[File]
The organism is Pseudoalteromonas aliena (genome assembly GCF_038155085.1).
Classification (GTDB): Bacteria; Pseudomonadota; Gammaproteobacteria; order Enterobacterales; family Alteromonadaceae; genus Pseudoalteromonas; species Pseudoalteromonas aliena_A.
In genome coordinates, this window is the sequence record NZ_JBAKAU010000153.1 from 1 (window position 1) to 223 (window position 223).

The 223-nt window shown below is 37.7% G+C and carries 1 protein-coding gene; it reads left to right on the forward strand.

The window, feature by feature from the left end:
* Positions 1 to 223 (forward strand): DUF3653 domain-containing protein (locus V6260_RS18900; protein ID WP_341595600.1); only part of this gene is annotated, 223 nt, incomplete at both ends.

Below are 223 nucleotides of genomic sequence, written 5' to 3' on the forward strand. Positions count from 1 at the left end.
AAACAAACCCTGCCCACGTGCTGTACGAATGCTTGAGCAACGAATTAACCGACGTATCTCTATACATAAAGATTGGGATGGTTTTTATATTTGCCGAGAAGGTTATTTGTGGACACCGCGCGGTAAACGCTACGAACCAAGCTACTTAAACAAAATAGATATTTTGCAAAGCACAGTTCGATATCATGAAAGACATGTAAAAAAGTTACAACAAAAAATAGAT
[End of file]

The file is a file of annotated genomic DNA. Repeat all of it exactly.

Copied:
The organism is Pseudoalteromonas aliena (genome assembly GCF_038155085.1).
Classification (GTDB): Bacteria; Pseudomonadota; Gammaproteobacteria; order Enterobacterales; family Alteromonadaceae; genus Pseudoalteromonas; species Pseudoalteromonas aliena_A.
In genome coordinates, this window is the sequence record NZ_JBAKAU010000153.1 from 1 (window position 1) to 223 (window position 223).

The 223-nt window shown below is 37.7% G+C and carries 1 protein-coding gene; it reads left to right on the forward strand.

The window, feature by feature from the left end:
* Positions 1 to 223 (forward strand): DUF3653 domain-containing protein (locus V6260_RS18900; protein ID WP_341595600.1); only part of this gene is annotated, 223 nt, incomplete at both ends.

Below are 223 nucleotides of genomic sequence, written 5' to 3' on the forward strand. Positions count from 1 at the left end.
AAACAAACCCTGCCCACGTGCTGTACGAATGCTTGAGCAACGAATTAACCGACGTATCTCTATACATAAAGATTGGGATGGTTTTTATATTTGCCGAGAAGGTTATTTGTGGACACCGCGCGGTAAACGCTACGAACCAAGCTACTTAAACAAAATAGATATTTTGCAAAGCACAGTTCGATATCATGAAAGACATGTAAAAAAGTTACAACAAAAAATAGAT